Thursday, 16 April 2015

How I've tried to reinvent the classroom for the Digital Age



Both iPad and the flipped approach have changed the way teaching and learning occur in my classes.  Perhaps the most appealing aspect of this teaching technique is that it allows students to review the multimedia lessons I created for them, anytime, anywhere on their digital devices, reserving class time for in-depth discussions or class projects.

Flipped learning is more about "how" students  learn, as opposed to "when" they learn.  Using Google Drive, Facebook and Vimeo, they can collaborate and stay connected with me. What they used to do in the classroom (listening to me explain a concept) is done instead in a video format that the students watch at home for homework. Similarly, what used to be done at home (namely studying) is done in the classroom, where students can talk to me and learn with each other in collaborative activities.

Adopting iPad, letting students use and share their personal devices and the flip teaching method added to the fun: my teaching style is now more dynamic and motivational than traditional teaching: lower level thinking skills, such as lectures, are relegated to outside the classroom, while the higher order skills of applying, evaluating and creating are done during class with the me. Technology has helped me create personally customized instruction, engaging group work, and lessons that keep the class on-track.

I usually begin by introducing an idea on my website (saponar.blogspot.com), then after a brainstorming session, I explain the concept and let the students research further on their devices.  Students work in small groups and help each other, coaching those that are slower to catch on. Together they create multimedia projects that they present to the class and then publish in a digital portfolio.

When I walk around the classroom these days I see my students fully engaged on a regular basis - much more so more than would otherwise be the case using traditional teaching. The manner in which my students are interacting with each other and with me is quite remarkable, ie. they feel that they are in control of their learning in a student-centered classroom.  

While the content still remains the focus of my teaching, I think technology can enhance learning at every point in a lesson. As an early BYOD adopter in my school, I have seen increased learning outcomes and test scores. The current generation of students has grown up with technology and want to use it in every aspect of their daily lives — including school. Students are now some of the most enthusiastic and savvy users of mobile computing devices. They keep their beloved iPhones on them at all times, and are not just using them to communicate with friends or download music. In fact, they use them in their collaborative activities and they believe that mastering the latest technology skills will improve their educational and career opportunities; they take notes, collaborate on class assignments, conduct Internet research and use cloud- based apps to create digital artifacts.

This is how technology has improved teaching and learning:

- Student participation has increased. Students have become engaged in whatever they are doing with their personal devices, including classwork, which now is even more interactive

- Learning has become student-driven. Teaching in the digital age is becoming less about directly transferring knowledge and more about showing students how to sift through vast amounts of information to find the knowledge they need. BYOD has changed my teaching model. With their mobile devices students have more authority over their own learning. They can pose questions and do research instead of just listening to my lectures.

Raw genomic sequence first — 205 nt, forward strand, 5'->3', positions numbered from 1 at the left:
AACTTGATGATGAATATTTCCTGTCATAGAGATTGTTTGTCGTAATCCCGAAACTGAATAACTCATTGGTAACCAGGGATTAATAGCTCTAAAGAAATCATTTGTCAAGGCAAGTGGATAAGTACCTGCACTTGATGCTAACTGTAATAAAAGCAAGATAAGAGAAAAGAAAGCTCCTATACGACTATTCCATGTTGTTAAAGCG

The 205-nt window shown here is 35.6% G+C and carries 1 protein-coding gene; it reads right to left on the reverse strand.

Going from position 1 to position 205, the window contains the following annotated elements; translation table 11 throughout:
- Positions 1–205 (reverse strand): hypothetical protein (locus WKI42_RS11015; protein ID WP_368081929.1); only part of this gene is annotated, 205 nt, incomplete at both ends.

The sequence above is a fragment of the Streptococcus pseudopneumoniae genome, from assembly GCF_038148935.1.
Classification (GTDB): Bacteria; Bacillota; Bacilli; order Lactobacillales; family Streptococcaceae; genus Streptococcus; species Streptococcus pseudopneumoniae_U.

- Student collaboration and communication have increased. My students use their iPhones to communicate with their peers and with me. BYOD provides students with far greater opportunities to interact virtually with me and work with other students on assignments, projects and content creation.
Instruction has become personalized. I use media to meet different learning styles. Then, all students can learn and excel at their own pace. By allowing my students to follow along with my interactive, multimedia lessons on their devices, I give them more control over the pace at which they learn. Students spend countless hours outside the classroom on their mobile devices. So, why not use that to my advantage? I let them use their devices as engaging learning tools in the classroom. Then, they can easily bring their homework, educational games, projects with them. Everything they need to continue learning outside the classroom can be accessed anytime, anywhere, with the swipe of a finger.

- Students enjoy a new way of learning. Incorporating digital devices into the curriculum has helped me transform my direct instruction methods into project-and inquiry-based learning opportunities. This pedagogical approach helps students learn by doing and gives them ownership of their education.















Thursday, 2 April 2015

The 4 C's of Technology Integration


The 4 C's of Technology Integration

If you Google "four c's of technology integration" you’ll get links to a myriad of "c-words" including Creativity/Creation, Consumption, Curation, Connection, Collaboration, Communication and Critical Thinking. All of these are important elements of learning and can be enhanced with the use of technology, but for the sake of this article, I am going to focus more on what devices themselves can do, so my four C's are the following:                     

Creation: Allowing students to use technology for creation purposes allows them to tap their creative juices for presentations of knowledge learned. There are an unending number of ways this can be done via apps and websites. (See this spreadsheet for some of my favorites). Opportunities for creation are only limited by your students’ inability to think creatively and any limitation you as a teacher place on your students. I am a fan of not limiting the students and allowing them to choose how they want to "present." A well-written rubric allows a teacher to grade any content in any type of presentation fairly. I prefer one rubric for any presentation style, but Kathy Schrock has a great list of rubrics herethat you might find helpful when creating rubrics for yourself.

Consumption: Allowing students to use technology to ascertain large amounts of knowledge gets a bum rap at times. When iPads first came out, there was a large, vocal group of people who said, "All you can do on an iPad is consume." But since the iPad’s launch, app makers have changed how we view devices. I think the educational community has felt the need to stand up for the iPad so much that many have stopped seeing the value of using technology for consumption. This articleis a great read that looks at both sides of the issue.